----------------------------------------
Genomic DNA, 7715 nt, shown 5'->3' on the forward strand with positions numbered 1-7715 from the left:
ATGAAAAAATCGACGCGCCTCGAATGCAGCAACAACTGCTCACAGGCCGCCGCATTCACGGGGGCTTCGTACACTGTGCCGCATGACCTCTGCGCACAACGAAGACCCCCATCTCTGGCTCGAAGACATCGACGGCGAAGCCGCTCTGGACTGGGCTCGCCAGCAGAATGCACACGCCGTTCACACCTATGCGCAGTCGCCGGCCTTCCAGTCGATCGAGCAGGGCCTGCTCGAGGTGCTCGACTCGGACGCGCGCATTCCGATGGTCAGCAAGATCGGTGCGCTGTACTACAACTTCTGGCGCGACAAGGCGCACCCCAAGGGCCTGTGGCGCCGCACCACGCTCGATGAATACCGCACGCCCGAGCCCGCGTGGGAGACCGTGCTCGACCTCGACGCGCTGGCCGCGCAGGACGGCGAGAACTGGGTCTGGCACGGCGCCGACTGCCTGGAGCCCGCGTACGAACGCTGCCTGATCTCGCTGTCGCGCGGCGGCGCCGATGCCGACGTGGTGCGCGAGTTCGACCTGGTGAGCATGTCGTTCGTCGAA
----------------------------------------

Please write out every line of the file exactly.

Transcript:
Genomic DNA, 7715 nt, shown 5'->3' on the forward strand with positions numbered 1-7715 from the left:
ATGAAAAAATCGACGCGCCTCGAATGCAGCAACAACTGCTCACAGGCCGCCGCATTCACGGGGGCTTCGTACACTGTGCCGCATGACCTCTGCGCACAACGAAGACCCCCATCTCTGGCTCGAAGACATCGACGGCGAAGCCGCTCTGGACTGGGCTCGCCAGCAGAATGCACACGCCGTTCACACCTATGCGCAGTCGCCGGCCTTCCAGTCGATCGAGCAGGGCCTGCTCGAGGTGCTCGACTCGGACGCGCGCATTCCGATGGTCAGCAAGATCGGTGCGCTGTACTACAACTTCTGGCGCGACAAGGCGCACCCCAAGGGCCTGTGGCGCCGCACCACGCTCGATGAATACCGCACGCCCGAGCCCGCGTGGGAGACCGTGCTCGACCTCGACGCGCTGGCCGCGCAGGACGGCGAGAACTGGGTCTGGCACGGCGCCGACTGCCTGGAGCCCGCGTACGAACGCTGCCTGATCTCGCTGTCGCGCGGCGGCGCCGATGCCGACGTGGTGCGCGAGTTCGACCTGGTGAGCATGTCGTTCGTCGAA